In this heart-wrenching collection, Cooper reveals that gender and race are often unanticipated interlopers in family life. An anxious mother reflects on her prenatal fantasies of suicide while waiting for her daughter to come home late one night. A lawyer miscarries during a conference call and must proceed as though nothing has happened. On a rare night out with her husband, a new mother tries convincing herself that everything is still the same. A politician’s wife’s thoughts turn to slavery as she contemplates her own escape: “Even Harriet Tubman had realized that freedom wasn’t worth the price of abandoning her family, so she’d come back home. She’d risked it all for love.” With her lyrical and carefully crafted prose, Cooper’s stories provide truths without sermon and invite empathy without sentimentality.
Know the Mother explores the intersection of race and gender in vignettes that pull you in and then are gone in an instant. Readers of short fiction will appreciate this deeply felt collection.
A 2015 Kresge Artist Fellow, Desiree Cooper is a former attorney, Pulitzer Prize-nominated journalist and Detroit community activist whose fiction dives unflinchingly into the intersection of racism and sexism. Using the compressed medium of flash fiction, she explores intimate spaces to reveal what it means to be human. Her fiction and poetry have appeared in Callaloo,Detroit Noir, Best African American Fiction 2010, and Tidal Basin Review, among other online and print publications. Cooper was a founding board member of Cave Canem, a national residency for emerging black poets. She is currently a Kimbilio fellow, a national residency for African American fiction writers.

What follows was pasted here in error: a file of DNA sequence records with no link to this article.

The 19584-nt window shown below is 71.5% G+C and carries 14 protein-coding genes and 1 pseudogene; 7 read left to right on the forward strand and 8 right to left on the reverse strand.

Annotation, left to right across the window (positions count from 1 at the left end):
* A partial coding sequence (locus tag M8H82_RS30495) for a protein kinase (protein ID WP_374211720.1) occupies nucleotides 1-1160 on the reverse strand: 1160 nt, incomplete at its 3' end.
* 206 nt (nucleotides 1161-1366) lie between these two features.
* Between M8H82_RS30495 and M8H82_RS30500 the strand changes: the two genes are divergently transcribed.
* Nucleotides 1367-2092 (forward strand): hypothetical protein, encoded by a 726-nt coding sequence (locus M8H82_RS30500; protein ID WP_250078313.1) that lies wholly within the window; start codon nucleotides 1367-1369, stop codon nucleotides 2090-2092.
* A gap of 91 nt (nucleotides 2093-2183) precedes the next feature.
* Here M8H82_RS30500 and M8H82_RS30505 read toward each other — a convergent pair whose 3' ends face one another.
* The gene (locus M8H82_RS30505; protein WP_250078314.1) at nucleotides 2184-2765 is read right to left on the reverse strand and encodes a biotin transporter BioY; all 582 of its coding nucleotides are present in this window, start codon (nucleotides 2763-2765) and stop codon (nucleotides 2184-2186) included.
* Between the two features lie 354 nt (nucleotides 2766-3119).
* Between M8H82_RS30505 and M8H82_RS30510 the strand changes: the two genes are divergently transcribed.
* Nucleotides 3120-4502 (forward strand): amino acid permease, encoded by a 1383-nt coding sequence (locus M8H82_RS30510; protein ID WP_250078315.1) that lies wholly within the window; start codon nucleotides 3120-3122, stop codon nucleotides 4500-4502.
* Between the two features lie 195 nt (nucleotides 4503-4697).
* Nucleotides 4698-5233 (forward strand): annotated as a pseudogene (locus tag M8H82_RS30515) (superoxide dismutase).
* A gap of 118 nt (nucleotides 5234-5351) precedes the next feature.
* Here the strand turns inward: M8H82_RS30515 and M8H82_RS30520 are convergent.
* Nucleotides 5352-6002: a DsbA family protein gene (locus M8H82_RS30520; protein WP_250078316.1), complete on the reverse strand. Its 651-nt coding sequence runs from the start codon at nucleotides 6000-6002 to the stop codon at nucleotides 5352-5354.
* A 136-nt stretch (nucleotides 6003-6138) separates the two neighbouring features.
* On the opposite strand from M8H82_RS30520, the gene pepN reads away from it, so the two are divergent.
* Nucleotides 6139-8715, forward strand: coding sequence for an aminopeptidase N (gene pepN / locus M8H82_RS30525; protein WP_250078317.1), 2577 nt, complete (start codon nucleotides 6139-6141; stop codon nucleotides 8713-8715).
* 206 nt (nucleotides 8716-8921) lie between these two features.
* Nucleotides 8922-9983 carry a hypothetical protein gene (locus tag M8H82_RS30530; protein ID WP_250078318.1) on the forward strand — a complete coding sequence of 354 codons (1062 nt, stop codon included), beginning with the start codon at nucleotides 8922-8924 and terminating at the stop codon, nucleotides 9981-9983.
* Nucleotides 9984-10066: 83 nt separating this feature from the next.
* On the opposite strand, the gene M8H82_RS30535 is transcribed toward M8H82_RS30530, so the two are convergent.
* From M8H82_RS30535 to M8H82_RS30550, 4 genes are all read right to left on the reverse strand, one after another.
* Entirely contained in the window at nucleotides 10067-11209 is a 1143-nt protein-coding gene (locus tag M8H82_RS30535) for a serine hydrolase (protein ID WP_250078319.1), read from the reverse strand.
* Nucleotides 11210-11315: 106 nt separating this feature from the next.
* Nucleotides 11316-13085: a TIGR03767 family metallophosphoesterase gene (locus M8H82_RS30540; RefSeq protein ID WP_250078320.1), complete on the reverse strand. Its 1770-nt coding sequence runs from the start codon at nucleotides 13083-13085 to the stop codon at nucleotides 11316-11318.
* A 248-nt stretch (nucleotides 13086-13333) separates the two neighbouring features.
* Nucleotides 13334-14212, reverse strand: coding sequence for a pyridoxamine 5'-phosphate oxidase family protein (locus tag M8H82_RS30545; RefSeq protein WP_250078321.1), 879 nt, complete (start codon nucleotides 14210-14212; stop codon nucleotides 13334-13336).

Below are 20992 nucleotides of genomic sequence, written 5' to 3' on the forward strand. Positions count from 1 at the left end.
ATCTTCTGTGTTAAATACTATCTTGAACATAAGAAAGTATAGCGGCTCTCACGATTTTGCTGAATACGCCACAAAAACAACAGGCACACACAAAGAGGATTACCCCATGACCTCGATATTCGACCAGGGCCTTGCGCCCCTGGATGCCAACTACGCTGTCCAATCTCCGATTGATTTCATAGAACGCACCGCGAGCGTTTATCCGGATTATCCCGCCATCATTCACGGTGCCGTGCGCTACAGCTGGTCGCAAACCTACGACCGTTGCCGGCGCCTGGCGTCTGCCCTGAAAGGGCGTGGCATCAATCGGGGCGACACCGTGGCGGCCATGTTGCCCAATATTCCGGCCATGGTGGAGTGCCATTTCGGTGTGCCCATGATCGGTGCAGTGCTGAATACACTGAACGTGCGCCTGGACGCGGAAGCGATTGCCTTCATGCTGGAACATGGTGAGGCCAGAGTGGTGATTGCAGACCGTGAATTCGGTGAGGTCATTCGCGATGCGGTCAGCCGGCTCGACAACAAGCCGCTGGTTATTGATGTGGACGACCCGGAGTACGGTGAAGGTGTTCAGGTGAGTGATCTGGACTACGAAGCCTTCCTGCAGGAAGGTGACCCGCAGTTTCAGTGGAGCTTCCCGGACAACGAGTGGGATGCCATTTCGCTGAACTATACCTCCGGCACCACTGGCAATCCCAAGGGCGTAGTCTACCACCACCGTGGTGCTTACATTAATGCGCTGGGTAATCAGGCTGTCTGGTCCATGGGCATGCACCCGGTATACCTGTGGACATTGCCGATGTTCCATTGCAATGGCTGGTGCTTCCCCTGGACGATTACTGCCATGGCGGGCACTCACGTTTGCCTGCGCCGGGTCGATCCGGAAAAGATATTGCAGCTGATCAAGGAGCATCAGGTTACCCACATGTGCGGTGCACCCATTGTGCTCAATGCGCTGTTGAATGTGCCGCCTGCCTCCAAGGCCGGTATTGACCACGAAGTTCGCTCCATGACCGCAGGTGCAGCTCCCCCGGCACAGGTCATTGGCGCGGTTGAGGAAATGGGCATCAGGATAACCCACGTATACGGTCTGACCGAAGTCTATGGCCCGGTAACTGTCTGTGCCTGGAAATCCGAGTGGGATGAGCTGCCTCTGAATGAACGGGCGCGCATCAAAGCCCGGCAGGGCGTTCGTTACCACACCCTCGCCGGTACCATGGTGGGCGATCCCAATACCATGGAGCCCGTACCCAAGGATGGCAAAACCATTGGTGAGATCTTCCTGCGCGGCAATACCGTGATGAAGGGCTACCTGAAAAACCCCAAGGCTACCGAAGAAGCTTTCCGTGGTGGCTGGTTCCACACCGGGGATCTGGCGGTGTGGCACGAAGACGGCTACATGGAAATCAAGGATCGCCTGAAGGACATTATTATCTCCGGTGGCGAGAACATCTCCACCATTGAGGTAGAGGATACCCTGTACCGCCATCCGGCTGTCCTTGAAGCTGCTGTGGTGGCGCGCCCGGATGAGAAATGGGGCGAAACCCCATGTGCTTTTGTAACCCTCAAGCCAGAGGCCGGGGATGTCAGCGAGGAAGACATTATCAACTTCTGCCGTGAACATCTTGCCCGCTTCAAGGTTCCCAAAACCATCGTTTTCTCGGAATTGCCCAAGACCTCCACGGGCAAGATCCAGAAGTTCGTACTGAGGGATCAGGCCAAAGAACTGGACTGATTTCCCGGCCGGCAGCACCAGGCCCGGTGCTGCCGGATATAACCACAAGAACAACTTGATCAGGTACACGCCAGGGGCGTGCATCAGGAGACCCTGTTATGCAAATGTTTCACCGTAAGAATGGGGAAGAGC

Literati is proud to be the bookseller for the 2016 Jill Harris Memorial Lecture, presented by the University of Michigan’s Institute for the Humanities.
Laila Lalami is the author of the novels Hope and Other Dangerous Pursuits, which was a finalist for the Oregon Book Award; Secret Son, which was on the Orange Prize longlist, and The Moor’s Account, which won the American Book Award, the Arab American Book Award, the Hurston/Wright Legacy Award, and was on the Man Booker Prize longlist. The Moor’s Account was also a finalist for the 2015 Pulitzer Prize for Fiction. Her essays and opinion pieces have appeared in the Los Angeles Times, the Washington Post, The Nation, the Guardian, the New York Times, and in many anthologies. She is the recipient of a British Council Fellowship, a Fulbright Fellowship, and a Lannan Foundation Residency Fellowship and is currently a professor of creative writing at the University of California at Riverside.
Calling all trivia enthusiasts and book lovers!
We’re hosting a fun, prize-filled evening of book trivia. Bring your own teams (no larger than 6 people per team) or come and we’ll pair you with new bookish friends.
The team who wins receives $25 gift cards for each person; 2nd place gets $10 gift cards. Free, sign up when you arrive (and start thinking of those creative, book-themed team names!)
Also, we’ll have a tournament at the end of the year with the winning teams. (Still TBD.)
Rule #1: The first rule of Trivia Night is that you can’t talk about Trivia Night (kidding!).
Rule #2: Teams can be up to 6 players. Come with a team or recruit one when you arrive.
Rule #3: No cell phones or any other devices can be used.
Teams work together to answer questions on paper. Scores will be announced after every round. There is no limit to the number of teams. There will be adult and children’s book clues.
You will be required to have a team name, and creativity is encouraged. Past teams have been: Little Random House on the Prairie, Bookslingers on Ice, Poets “R” We, well, you get the drift.
Grand Prize– Bragging rights and Literati Gift Cards.
Consolation Prize: There is no such thing as consolation in the cut-throat world of Trivia Night!
And may the odds be ever in your favor!
Lisa Beazley has worked in journalism and public relations for more than fifteen years. Before becoming self-employed, she worked as a Media Relations Manager for Gensler and as the managing editor at “Hawaii Woman “magazine. She received her bachelor’s degree at Ohio University. “Keep Me Posted” is her first novel.